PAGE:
How does my credit score affect my ability to buy a home?
If you’re thinking of becoming a homeowner, there’s more to consider than where you want to live and how many bedrooms you’ll need. Understanding your credit score and taking steps to improve it are essential steps in the homebuying process. You may have heard that if you need a home loan, you need good credit to get a mortgage. Have you wondered what “good credit” means and how good credit scores affect the types of mortgages you may qualify for? We’re here with the answers to the five most commonly asked questions about credit scores for mortgages and how they affect your ability to get a home loan.
1. What is a credit score?
Your credit score is calculated based on the information in your credit report. Credit scores range from 300 to 850. You have multiple credit scores; one from each three major credit reporting agencies, Experian, TransUnion and Equifax.
2. How is my credit score determined?
Your score is compiled by analyzing several factors, including the following:
- Length of credit history—the longer you’ve had credit, the better
- Payment history—if you pay each month dependably, your credit score will rise to reflect it. If you’ve defaulted on an obligation, your credit score will drop.
- Percent of credit used—the smaller the percentage you are using, the better. “Most experts agree that if 70 percent or more of your available credit is unused, your credit score should benefit.” 1
- Amount of debt—carrying too much debt hurts your credit score and your ability to get approved 2
- New credit—have you recently opened several new accounts? This is a red flag of risk to lenders.
- Types of credit—according to some experts, it’s good to have a mix of credit account types such as revolving credit and installment loans
- Settlements—if you’ve defaulted on a loan, filed for bankruptcy or foreclosure, or settled with a credit card company, these factors will lower your score
3. What does my credit score have to do with getting a home loan?
The higher your score, the less of a risk you pose to a lender when they use your credit score to qualify or pre-qualify you for a mortgage, and therefore the more likely they’ll be to approve you for a loan. A high credit score may also qualify you for a lower interest rate and a larger loan amount. As the Consumer Financial Protection Bureau states, “your credit score, as well as the information on your credit report, are key ingredients in determining whether you’ll be able to get a mortgage, and the rate you’ll pay.”3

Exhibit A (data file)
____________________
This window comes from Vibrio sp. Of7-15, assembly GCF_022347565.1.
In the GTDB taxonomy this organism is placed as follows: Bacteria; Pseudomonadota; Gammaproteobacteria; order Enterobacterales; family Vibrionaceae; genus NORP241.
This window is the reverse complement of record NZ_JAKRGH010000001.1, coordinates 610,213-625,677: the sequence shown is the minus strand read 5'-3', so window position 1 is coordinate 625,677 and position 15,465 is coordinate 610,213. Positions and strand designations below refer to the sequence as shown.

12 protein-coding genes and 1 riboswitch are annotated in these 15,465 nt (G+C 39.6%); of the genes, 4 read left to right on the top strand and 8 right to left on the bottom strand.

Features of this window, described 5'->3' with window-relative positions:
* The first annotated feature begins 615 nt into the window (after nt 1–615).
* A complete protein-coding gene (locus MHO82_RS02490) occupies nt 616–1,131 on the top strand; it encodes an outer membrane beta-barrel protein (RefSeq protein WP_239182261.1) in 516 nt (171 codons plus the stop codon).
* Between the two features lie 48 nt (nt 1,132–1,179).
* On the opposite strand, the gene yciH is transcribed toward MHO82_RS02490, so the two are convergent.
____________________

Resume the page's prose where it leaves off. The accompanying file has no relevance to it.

4. What credit score do I need to buy a house and get a mortgage?
It’s up to the lender to determine the type of mortgage you’re eligible for depending on your credit score as well as other factors such as debts and savings.
5. Can my credit score change?
Your credit score reflects your credit history. Therefore, the power to change it is in your hands. Here are some guidelines that may help you build a stronger credit score over time:
- Mistakes on your report can cost you. A free report is available once a year from each credit bureau. Fact-check your reports to ensure accuracy. Errors can reduce your score, so you’ll want to correct those before you apply for a loan.
- The Consumer Financial Protection Bureau advises that you make your payments on time, every time. “One way to make sure your payments are on time is to set up automatic payments, or set up electronic reminders. If you’ve missed payments, get current and stay current.”4
- Pay off debt and keep balances low on credit cards.5
If you still have questions about how your credit score could impact your qualification for a mortgage and the lowest rates available, your local loan officer can help you understand what your credit score means.
1 How Credit Scores Work and What They Say About You – the balance
2 How Debt Affects Your Credit Score – the balance
3 How does my credit score affect my ability to get a mortgage loan? – Consumer Financial Protection Bureau (CFPB)
4 How do I get and keep a good credit score? – Consumer Financial Protection Bureau (CFPB)
5 How to Improve Your Credit Score – experien